I suffer from impulse control. It causes me to sometimes say things I shouldn’t. Things like “It is exactly because of how good this team is, and how much fun they are to watch, that I want this postseason to last as long as possible.”
That was something an impulsive and arrogant me — we’ll call him “Old Me” — wrote and published just before the start of an 18-inning, seven-plus-hour game that ended at 3:30 this morning and left me in a crumpled heap.
Old Me is dead now. This is New Me. New Me was forged in fires fed by the combined torture of Game 3 and the reemergence of memories of pre-2004 Red Sox collapses, neither of which New Me hopes to ever experience again.
Shortly after I stumbled to bed at around 4 o’clock and passed out from exhaustion, I somehow pulled a muscle in my neck. Sleeping. I suffered a sleeping injury. (I’m going to assume it’s a sympathy pain from watching Eduardo Núñez spend several hours bludgeoning himself to death.) When the pain, which woke me repeatedly throughout my abbreviated and fitful slumber, finally prevented me from falling back to sleep, I discovered that my son — who, mercifully, fell asleep at around 1:30am with his AirPods still in his ears — had taped something to the wall at the foot of my bed.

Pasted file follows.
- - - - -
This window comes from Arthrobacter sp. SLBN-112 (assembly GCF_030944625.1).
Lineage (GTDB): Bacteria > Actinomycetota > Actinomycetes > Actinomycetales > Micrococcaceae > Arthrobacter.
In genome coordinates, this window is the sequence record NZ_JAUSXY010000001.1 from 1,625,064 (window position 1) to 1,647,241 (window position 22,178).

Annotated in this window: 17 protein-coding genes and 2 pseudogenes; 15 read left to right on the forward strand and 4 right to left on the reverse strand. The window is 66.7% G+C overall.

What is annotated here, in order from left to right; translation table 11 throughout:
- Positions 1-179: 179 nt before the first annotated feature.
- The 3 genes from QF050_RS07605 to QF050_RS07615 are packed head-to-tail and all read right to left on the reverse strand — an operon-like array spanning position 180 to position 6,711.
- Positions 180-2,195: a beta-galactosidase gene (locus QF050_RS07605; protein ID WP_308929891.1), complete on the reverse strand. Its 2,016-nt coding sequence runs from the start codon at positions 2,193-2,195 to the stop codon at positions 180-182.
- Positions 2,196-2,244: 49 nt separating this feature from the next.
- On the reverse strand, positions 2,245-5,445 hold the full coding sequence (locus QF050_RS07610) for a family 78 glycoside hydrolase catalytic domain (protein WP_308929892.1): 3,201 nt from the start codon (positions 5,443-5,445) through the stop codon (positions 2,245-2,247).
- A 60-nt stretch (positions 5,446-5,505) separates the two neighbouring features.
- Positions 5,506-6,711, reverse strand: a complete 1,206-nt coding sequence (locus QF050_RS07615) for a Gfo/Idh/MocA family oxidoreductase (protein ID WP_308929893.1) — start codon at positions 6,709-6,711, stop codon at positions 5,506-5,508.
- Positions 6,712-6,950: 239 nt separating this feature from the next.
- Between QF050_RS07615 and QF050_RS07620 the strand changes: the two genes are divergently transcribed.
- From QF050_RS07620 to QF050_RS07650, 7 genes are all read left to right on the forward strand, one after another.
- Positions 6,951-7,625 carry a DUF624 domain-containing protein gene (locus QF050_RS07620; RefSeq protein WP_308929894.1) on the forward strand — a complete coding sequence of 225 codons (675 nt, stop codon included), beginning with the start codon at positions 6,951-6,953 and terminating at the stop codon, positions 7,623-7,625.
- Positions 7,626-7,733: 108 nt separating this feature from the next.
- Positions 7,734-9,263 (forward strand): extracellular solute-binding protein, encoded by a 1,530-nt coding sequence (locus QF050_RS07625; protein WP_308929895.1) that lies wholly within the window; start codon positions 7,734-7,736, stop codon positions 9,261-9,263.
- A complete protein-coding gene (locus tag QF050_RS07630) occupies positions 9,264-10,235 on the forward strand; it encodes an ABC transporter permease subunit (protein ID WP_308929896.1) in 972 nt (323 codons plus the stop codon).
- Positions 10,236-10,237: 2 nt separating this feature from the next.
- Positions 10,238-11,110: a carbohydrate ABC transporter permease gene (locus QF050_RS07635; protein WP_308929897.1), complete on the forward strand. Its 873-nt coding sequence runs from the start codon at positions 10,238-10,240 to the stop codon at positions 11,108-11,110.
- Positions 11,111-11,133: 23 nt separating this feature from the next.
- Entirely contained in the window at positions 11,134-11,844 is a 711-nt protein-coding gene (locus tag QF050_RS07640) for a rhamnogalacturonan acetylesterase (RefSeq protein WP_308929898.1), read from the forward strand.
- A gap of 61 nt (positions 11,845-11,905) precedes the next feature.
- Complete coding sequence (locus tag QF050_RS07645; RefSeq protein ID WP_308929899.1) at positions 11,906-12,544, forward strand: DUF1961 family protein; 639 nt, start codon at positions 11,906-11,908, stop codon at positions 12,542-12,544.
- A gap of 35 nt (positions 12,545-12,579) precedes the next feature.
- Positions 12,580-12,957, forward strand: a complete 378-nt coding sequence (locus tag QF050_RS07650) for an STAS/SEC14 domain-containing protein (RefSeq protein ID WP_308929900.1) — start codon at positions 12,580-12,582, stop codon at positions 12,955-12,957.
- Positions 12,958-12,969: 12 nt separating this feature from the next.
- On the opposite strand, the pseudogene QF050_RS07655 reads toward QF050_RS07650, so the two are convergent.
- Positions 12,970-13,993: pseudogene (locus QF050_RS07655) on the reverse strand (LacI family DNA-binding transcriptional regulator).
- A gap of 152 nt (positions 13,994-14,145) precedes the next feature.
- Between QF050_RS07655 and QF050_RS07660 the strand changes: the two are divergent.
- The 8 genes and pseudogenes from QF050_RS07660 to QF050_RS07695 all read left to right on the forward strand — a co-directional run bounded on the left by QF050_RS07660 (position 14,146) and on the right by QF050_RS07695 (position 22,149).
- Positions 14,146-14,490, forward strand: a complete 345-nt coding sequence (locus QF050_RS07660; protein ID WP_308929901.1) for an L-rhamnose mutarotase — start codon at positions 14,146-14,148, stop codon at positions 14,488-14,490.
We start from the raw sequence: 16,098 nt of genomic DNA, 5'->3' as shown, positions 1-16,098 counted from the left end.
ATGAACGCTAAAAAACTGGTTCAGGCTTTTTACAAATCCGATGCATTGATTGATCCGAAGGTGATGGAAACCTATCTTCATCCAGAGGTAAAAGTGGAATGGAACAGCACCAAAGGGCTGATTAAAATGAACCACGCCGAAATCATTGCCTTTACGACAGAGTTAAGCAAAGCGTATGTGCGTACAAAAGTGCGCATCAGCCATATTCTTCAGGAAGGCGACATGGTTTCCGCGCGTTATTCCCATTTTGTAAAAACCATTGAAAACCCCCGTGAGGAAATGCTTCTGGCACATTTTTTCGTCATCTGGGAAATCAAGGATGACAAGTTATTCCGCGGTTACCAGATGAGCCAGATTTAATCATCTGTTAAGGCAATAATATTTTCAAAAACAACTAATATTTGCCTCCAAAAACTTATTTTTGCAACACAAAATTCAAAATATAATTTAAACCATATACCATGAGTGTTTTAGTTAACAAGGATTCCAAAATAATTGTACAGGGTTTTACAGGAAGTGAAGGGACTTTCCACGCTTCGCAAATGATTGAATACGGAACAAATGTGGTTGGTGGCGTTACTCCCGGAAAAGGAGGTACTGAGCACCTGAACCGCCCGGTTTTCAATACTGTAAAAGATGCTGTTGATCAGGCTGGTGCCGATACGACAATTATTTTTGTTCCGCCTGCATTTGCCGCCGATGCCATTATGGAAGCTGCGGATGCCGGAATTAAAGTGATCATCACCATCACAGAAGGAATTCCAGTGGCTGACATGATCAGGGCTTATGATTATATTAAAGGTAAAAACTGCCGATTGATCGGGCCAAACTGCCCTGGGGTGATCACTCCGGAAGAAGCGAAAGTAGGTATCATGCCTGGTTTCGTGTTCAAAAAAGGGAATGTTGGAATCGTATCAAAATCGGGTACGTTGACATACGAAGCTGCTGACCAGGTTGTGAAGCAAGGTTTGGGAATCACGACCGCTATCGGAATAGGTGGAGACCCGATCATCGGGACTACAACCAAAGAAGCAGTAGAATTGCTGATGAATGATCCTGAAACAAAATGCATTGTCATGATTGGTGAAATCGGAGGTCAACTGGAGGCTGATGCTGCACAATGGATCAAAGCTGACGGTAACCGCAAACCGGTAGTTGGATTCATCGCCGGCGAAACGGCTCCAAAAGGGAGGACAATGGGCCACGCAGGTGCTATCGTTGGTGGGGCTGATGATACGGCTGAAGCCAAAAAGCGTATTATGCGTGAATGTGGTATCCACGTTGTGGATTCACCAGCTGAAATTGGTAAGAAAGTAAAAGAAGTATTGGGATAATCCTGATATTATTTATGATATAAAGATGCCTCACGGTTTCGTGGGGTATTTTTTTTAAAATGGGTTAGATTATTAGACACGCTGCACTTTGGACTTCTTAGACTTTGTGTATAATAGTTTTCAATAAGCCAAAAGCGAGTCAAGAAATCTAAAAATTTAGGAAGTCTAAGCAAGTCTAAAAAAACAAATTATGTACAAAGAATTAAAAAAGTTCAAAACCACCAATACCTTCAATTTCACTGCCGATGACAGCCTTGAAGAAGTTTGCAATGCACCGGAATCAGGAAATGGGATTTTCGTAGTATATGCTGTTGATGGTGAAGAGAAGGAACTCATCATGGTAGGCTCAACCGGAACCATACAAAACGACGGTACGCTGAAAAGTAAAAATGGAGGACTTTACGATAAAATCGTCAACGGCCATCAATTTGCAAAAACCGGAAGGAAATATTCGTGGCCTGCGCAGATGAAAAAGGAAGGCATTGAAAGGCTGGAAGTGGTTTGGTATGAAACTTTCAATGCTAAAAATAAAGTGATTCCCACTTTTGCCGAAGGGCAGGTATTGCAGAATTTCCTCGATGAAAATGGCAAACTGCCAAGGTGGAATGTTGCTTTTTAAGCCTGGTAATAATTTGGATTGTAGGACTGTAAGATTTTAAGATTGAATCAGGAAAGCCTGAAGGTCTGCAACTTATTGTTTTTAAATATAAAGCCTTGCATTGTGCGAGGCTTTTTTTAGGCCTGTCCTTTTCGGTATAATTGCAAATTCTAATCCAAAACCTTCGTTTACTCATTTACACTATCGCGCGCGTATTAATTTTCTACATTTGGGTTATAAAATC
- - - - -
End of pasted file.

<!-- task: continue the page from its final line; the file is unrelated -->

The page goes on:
I didn’t have my contacts in, so I had to get closer in order to see what he had written:
When I said “I want this postseason to last as long as possible,” I didn’t mean”I want one postseason game to *literally* go on forever” … and I also, upon further reflection, realize that I most definitely did not mean “I want to recklessly and foolishly flirt with the risk of the Red Sox losing the World Series.”
Game 3 was epic, and I’m glad I watched it till the bitter end … but I hated seeing my team fall after gutting it out for 18 innings, and I particularly hated seeing Nathan Eovaldi make perhaps the greatest postseason relief appearance of all time only to have it overshadowed by Max Muncy’s walk-off homer.
I don’t know what’s going to happen tonight. I don’t know who the hell is going to pitch. I don’t know how the hell they’re going to deal with all of the injuries. I don’t what the hell I’m going to do to stay awake. Whatever the case, though, I would just like to officially withdraw any ill-advised intentions I may have unwittingly released into the universe suggesting that I’m cool with the Red Sox dropping games to the Dodgers just so we can see this series come back to Boston.
Revised statement: I want the Red Sox to win the World Series … and I don’t care where it happens.